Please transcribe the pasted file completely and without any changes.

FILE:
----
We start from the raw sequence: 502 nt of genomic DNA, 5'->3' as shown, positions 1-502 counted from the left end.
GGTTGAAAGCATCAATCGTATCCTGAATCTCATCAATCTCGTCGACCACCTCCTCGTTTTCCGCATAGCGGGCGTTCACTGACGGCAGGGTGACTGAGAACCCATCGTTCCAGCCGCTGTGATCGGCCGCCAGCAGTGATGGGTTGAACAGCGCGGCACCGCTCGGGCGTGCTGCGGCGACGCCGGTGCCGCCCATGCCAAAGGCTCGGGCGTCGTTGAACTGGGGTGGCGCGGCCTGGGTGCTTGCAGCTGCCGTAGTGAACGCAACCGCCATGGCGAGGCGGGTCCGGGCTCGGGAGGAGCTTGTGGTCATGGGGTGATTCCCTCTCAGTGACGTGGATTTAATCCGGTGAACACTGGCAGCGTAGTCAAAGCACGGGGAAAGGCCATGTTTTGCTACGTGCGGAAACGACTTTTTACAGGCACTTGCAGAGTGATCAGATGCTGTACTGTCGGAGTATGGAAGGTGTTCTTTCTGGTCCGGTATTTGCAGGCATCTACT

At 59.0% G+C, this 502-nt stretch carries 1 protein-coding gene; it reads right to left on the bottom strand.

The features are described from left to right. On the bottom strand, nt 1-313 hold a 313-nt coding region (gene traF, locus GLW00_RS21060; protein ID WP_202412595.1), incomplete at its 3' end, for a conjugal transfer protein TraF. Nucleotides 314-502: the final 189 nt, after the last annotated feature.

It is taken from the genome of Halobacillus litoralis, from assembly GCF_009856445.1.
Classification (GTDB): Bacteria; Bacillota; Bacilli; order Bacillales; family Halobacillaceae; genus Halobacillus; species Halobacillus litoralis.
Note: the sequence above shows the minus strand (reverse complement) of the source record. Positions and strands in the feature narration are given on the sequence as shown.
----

We start from the raw sequence: 502 nt of genomic DNA, 5'->3' as shown, positions 1-502 counted from the left end.
GGTTGAAAGCATCAATCGTATCCTGAATCTCATCAATCTCGTCGACCACCTCCTCGTTTTCCGCATAGCGGGCGTTCACTGACGGCAGGGTGACTGAGAACCCATCGTTCCAGCCGCTGTGATCGGCCGCCAGCAGTGATGGGTTGAACAGCGCGGCACCGCTCGGGCGTGCTGCGGCGACGCCGGTGCCGCCCATGCCAAAGGCTCGGGCGTCGTTGAACTGGGGTGGCGCGGCCTGGGTGCTTGCAGCTGCCGTAGTGAACGCAACCGCCATGGCGAGGCGGGTCCGGGCTCGGGAGGAGCTTGTGGTCATGGGGTGATTCCCTCTCAGTGACGTGGATTTAATCCGGTGAACACTGGCAGCGTAGTCAAAGCACGGGGAAAGGCCATGTTTTGCTACGTGCGGAAACGACTTTTTACAGGCACTTGCAGAGTGATCAGATGCTGTACTGTCGGAGTATGGAAGGTGTTCTTTCTGGTCCGGTATTTGCAGGCATCTACT

At 59.0% G+C, this 502-nt stretch carries 1 protein-coding gene; it reads right to left on the bottom strand.

The features are described from left to right. On the bottom strand, nt 1-313 hold a 313-nt coding region (gene traF, locus GLW00_RS21060; protein ID WP_202412595.1), incomplete at its 3' end, for a conjugal transfer protein TraF. Nucleotides 314-502: the final 189 nt, after the last annotated feature.

It is taken from the genome of Halobacillus litoralis, from assembly GCF_009856445.1.
Classification (GTDB): Bacteria; Bacillota; Bacilli; order Bacillales; family Halobacillaceae; genus Halobacillus; species Halobacillus litoralis.
Note: the sequence above shows the minus strand (reverse complement) of the source record. Positions and strands in the feature narration are given on the sequence as shown.